The National March Against the War on Women is currently a Facebook initiative that can be found here:

Women and men all over the United States are banding together for Statewide marches on Saturday, April 28, 2012. We are mad as hell about the current agenda to reduce women to second class citizenry by denying us civil rights – our liberty. Please click the link and join us!

Coincidentally, I had an ethics paper due this week and found a way to work in the subject of employer paid contraception insurance coverage. Below is why the argument on Religious Freedom, doesn’t fly. Enjoy.

Contraception and the Liberty of Society

The United States is now embroiled in a battle over government mandated health insurance coverage for contraception. On one side are conservative religious employers claiming a breach in constitutional religious freedom. On the other side is a majority who believe free contraception will benefit society. Both sides claim the opposing stance will cause harm. In his work, On Liberty, John Stuart Mill explains that a person’s behaviors and actions should be allowed so long as they do not cause harm to anyone but the individual, themselves. The problem, however, seems to be determining whom, if anyone, will be harmed. Who, in the battle over contraception, stands to be harmed the most should either side prevail? Using Mill’s argument of a person’s right to act on their own accord, it is clear that society is at most risk for harm, should the religious employers prevail.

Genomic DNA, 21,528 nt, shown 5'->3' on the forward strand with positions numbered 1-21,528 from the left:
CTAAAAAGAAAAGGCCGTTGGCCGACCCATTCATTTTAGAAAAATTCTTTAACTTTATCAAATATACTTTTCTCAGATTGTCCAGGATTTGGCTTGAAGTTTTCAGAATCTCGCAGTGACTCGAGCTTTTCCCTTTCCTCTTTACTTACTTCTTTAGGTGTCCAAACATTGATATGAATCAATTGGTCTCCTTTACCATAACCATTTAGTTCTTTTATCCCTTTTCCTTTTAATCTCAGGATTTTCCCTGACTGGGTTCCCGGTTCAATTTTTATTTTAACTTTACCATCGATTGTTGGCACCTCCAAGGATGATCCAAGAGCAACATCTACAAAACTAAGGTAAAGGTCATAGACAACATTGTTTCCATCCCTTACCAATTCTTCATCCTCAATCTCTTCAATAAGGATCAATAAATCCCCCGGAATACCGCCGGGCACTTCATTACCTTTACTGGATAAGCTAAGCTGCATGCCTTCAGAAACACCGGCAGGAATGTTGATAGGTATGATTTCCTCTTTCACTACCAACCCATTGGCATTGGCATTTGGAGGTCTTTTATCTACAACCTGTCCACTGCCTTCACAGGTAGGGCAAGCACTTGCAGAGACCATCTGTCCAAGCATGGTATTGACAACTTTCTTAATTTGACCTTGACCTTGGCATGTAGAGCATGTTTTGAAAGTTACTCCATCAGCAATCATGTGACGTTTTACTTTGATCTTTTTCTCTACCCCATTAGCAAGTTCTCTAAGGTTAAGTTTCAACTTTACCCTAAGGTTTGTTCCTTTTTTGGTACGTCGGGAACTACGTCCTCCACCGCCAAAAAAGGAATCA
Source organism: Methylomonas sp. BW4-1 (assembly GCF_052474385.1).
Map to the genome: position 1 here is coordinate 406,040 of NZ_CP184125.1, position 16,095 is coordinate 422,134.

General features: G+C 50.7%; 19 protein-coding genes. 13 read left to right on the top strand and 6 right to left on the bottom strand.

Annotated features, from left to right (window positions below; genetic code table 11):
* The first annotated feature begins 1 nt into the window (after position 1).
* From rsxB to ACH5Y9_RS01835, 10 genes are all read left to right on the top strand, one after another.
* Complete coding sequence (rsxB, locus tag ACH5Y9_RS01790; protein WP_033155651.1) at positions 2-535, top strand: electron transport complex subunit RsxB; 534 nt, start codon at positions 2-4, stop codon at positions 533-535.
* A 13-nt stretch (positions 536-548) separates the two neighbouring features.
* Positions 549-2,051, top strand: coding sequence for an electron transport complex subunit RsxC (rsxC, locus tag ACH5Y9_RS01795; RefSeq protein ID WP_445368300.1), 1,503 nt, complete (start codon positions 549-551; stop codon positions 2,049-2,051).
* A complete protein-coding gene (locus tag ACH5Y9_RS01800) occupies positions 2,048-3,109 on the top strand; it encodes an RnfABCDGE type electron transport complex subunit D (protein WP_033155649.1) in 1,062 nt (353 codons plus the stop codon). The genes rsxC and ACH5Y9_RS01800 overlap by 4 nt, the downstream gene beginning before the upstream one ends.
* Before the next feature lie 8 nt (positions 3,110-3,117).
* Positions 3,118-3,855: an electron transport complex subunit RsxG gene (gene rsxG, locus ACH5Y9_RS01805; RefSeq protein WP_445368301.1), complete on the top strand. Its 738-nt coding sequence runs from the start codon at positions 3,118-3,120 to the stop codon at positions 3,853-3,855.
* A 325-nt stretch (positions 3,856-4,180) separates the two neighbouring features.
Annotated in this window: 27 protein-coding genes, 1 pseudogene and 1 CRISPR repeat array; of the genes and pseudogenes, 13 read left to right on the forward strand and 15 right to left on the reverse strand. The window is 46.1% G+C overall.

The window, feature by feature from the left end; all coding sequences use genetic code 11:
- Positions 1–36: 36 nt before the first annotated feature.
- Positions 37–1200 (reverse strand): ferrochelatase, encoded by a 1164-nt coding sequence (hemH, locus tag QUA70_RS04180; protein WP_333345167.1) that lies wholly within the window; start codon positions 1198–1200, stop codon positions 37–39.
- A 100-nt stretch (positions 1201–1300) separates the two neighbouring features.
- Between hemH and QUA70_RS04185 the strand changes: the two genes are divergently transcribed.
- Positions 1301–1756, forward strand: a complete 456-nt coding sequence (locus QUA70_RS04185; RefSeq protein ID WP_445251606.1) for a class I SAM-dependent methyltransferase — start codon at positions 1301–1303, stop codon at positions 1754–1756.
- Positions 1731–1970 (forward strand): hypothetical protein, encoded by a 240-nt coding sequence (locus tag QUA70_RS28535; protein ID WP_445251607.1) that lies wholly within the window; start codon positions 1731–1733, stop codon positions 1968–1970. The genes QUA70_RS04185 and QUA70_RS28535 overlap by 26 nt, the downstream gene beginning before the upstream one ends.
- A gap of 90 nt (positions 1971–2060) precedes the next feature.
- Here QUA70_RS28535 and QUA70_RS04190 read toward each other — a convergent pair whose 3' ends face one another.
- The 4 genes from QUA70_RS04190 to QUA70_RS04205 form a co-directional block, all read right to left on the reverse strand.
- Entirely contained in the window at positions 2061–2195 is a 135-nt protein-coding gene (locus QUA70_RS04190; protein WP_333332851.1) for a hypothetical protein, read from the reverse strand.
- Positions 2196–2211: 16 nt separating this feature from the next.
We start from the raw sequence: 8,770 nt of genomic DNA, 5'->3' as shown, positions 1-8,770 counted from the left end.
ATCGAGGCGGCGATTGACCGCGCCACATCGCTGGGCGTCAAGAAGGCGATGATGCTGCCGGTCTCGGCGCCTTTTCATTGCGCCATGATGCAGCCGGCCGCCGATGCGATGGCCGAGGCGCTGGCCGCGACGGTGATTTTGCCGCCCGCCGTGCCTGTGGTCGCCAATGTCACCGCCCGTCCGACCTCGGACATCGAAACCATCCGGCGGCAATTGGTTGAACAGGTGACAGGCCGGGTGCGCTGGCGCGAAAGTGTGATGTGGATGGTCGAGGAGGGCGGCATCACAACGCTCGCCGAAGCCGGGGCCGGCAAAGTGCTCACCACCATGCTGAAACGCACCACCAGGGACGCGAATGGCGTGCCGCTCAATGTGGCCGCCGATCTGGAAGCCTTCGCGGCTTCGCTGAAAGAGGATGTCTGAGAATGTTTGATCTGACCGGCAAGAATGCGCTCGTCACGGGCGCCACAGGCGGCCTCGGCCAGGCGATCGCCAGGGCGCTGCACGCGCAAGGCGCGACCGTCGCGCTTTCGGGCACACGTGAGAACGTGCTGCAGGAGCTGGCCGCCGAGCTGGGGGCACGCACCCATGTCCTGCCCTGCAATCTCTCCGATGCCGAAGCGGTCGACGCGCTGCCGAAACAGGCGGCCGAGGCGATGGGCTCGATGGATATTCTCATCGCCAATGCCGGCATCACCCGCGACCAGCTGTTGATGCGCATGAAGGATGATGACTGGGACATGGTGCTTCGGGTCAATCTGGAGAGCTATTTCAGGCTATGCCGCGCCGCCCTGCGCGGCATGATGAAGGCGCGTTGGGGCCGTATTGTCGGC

Catholic and conservative religious leaders assert that paying for employee health insurance, that includes free contraceptive services, goes against constitutionally granted freedom of religion. They claim that offering contraceptive coverage to their employees is  against churches’ stance on the use of contraception. On the other side, proponents argue that mandated insurance coverage does not equal mandated use. Furthermore, they state that offering free contraception will have positive social consequences. Proponents cite that increased accessibility will help prevent unwanted pregnancies that often lead to abortions. In addition, they posit that free contraception will decrease the number of children unintentionally born into poverty. Both issues have extreme social costs.